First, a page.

Turns out that there's more than one comic talent in the Jordan Klepper household. In 2013, the Comedy Central star walked down the aisle with Laura Grey, a fellow graduate of New York's Upright Citizens Brigade who he'd met two years prior.

And the pair don't seem to have a problem mixing business with pleasure. They have worked on numerous short films together including "Bone Dry," "Bathroom Party" and "Peepers." In 2017, Grey — who's also appeared in the likes of "Younger" and "Rough Night" — was cast on her husband's show "The Opposition with Jordan Klepper." And then four years later she served as head writer on "Jordan Klepper Solves Guns."

Of course, sometimes the comedic power couple's career paths will cross in rather awkward ways. During an appearance on "Jimmy Kimmel Live!" in 2018, Klepper talked about the time they both tried out for "The Daily Show." "I auditioned with my wife," he began. "They called us in one-on-one with Jon [Stewart], and I got to be on the show." When asked by the host about Grey's fate, Klepper replied, "I got to be on the show."

Second City shaped Jordan Klepper

Like pretty much every other American comedian who's forged a successful career, Jordan Klepper cut his teeth performing with Chicago's legendary The Second City. The funnyman moved from his Kalamazoo hometown alongside fellow alum Steven Yeun to the Windy City at the turn of the century. And he hasn't looked back since.

As his bio on the theater's website chronicles, Klepper went on to showcase his improv skills on a Norwegian cruise liner with the Second City Theatricals before becoming a key member of the enterprise's Touring Company and Improv All-Stars. He was also part of established shows "The Beatbox," "Whirled News Tonight" and "The Late Night Late Show."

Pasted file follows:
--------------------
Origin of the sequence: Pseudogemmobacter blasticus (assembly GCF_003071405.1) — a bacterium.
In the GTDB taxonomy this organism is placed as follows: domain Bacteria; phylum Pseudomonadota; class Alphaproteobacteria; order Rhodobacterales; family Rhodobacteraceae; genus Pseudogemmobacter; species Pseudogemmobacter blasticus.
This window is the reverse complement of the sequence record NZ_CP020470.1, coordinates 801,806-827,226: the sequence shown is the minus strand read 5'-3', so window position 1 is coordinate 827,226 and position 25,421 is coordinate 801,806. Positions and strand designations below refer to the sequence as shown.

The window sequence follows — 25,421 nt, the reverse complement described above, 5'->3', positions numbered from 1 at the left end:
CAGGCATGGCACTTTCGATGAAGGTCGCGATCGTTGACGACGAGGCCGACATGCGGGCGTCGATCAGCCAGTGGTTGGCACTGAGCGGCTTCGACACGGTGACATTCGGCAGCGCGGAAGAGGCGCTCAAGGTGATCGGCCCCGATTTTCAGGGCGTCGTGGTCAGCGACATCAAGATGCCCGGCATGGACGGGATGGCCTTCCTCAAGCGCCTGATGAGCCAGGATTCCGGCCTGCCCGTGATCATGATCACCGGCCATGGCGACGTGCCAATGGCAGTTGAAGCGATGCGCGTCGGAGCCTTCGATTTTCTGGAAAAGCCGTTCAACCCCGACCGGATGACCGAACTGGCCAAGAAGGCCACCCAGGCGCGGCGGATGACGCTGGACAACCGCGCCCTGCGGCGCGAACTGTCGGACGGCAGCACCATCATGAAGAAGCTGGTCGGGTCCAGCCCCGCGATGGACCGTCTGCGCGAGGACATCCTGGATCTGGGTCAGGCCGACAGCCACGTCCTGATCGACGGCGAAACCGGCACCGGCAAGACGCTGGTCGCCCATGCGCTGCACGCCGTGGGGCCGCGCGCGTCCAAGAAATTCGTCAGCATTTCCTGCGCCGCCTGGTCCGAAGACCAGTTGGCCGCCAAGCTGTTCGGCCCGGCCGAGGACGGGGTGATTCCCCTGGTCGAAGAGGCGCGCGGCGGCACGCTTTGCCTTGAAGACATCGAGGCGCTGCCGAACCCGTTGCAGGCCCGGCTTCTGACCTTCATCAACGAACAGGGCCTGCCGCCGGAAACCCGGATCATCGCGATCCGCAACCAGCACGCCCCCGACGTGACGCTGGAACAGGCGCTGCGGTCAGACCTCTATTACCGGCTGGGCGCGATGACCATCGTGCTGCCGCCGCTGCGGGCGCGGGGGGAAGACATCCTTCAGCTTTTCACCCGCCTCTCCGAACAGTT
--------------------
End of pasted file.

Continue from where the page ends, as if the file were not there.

And Klepper's comedy education didn't end there, either. In 2011, he relocated again, this time to the Big Apple, where he joined another improv organization, the Upright Citizens Brigade. The comedian has also been keen to pay things forward since he made it big, hiring a number of former Second City graduates as writers on his Comedy Central show "The Opposition with Jordan Klepper" including Steve Waltien, Chelsea Devantez and Asher Perlman. Oh, and his wife Laura Grey got a role in front of the camera, too.

Jordan Klepper is an unlikely sex symbol

In 2020, writer Jessica Toomer penned a glowing profile of Jordan Klepper for Uproxx — but his comedic talents were not the focus of the piece. It was the "thick beard and disheveled hair," "pasty, Gumby-like limbs," and ability to "wear the hell out of a puffer jacket" that left Toomer weak at the knees.

So what did Klepper make of being the subject of such lustful thoughts as "Fold me like a beef taco you sardonic skyscraper?" Well, in an interview with the very same site a year later (but not the same writer, perhaps wisely), the Second City alum revealed his mother and father were even more astounded than he was: "I think there's not enough thought put into the effect of becoming a thirst trap on the parents of the thirst trap, you know? I think my parents always knew I was a man who was all about the work first, the intellectual weight second, and then the sexiness third, and so it definitely threw things into a tizzy where they were like, "You're a sex symbol?"

Klepper, who even linked to the article on his Twitter account, continued, "And I'm like, 'Of course I'm a sex symbol. I'm a thirst trap.' And once we all Googled it and they understood what it was, and they refused to accept the tongue-in-cheek ribbing that the article had, then it really gave us stuff to talk about over our doomed Thanksgiving."

Tim Allen introduced Jordan Klepper's parents